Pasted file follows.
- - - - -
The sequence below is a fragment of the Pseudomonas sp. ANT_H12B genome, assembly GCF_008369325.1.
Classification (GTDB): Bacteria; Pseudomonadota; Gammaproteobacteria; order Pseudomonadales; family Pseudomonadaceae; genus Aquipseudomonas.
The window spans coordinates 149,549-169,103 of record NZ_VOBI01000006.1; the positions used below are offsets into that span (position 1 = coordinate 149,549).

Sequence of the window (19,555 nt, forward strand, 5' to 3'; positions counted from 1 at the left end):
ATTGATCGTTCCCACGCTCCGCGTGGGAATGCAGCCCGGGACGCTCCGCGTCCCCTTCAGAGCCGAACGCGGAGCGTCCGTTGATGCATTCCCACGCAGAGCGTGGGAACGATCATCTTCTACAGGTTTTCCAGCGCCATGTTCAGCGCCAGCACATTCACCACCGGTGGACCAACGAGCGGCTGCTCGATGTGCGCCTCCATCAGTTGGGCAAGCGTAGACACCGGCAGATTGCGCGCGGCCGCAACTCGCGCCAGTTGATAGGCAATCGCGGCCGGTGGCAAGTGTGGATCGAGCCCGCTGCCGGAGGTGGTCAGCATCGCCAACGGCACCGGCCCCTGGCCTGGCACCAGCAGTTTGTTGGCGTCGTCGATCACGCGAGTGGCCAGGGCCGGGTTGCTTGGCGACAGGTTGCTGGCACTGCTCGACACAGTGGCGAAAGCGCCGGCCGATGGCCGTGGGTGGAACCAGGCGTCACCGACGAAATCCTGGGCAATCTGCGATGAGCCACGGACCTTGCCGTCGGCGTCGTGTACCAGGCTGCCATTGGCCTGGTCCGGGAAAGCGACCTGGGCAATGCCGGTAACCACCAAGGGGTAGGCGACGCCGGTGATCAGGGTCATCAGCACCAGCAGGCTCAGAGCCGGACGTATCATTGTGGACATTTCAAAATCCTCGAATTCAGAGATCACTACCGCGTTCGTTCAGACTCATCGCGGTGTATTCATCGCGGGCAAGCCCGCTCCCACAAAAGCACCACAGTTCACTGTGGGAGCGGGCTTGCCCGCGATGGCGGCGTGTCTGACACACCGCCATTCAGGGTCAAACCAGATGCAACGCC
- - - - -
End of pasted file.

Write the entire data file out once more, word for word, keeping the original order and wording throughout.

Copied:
The sequence below is a fragment of the Pseudomonas sp. ANT_H12B genome, assembly GCF_008369325.1.
Classification (GTDB): Bacteria; Pseudomonadota; Gammaproteobacteria; order Pseudomonadales; family Pseudomonadaceae; genus Aquipseudomonas.
The window spans coordinates 149,549-169,103 of record NZ_VOBI01000006.1; the positions used below are offsets into that span (position 1 = coordinate 149,549).

Sequence of the window (19,555 nt, forward strand, 5' to 3'; positions counted from 1 at the left end):
ATTGATCGTTCCCACGCTCCGCGTGGGAATGCAGCCCGGGACGCTCCGCGTCCCCTTCAGAGCCGAACGCGGAGCGTCCGTTGATGCATTCCCACGCAGAGCGTGGGAACGATCATCTTCTACAGGTTTTCCAGCGCCATGTTCAGCGCCAGCACATTCACCACCGGTGGACCAACGAGCGGCTGCTCGATGTGCGCCTCCATCAGTTGGGCAAGCGTAGACACCGGCAGATTGCGCGCGGCCGCAACTCGCGCCAGTTGATAGGCAATCGCGGCCGGTGGCAAGTGTGGATCGAGCCCGCTGCCGGAGGTGGTCAGCATCGCCAACGGCACCGGCCCCTGGCCTGGCACCAGCAGTTTGTTGGCGTCGTCGATCACGCGAGTGGCCAGGGCCGGGTTGCTTGGCGACAGGTTGCTGGCACTGCTCGACACAGTGGCGAAAGCGCCGGCCGATGGCCGTGGGTGGAACCAGGCGTCACCGACGAAATCCTGGGCAATCTGCGATGAGCCACGGACCTTGCCGTCGGCGTCGTGTACCAGGCTGCCATTGGCCTGGTCCGGGAAAGCGACCTGGGCAATGCCGGTAACCACCAAGGGGTAGGCGACGCCGGTGATCAGGGTCATCAGCACCAGCAGGCTCAGAGCCGGACGTATCATTGTGGACATTTCAAAATCCTCGAATTCAGAGATCACTACCGCGTTCGTTCAGACTCATCGCGGTGTATTCATCGCGGGCAAGCCCGCTCCCACAAAAGCACCACAGTTCACTGTGGGAGCGGGCTTGCCCGCGATGGCGGCGTGTCTGACACACCGCCATTCAGGGTCAAACCAGATGCAACGCC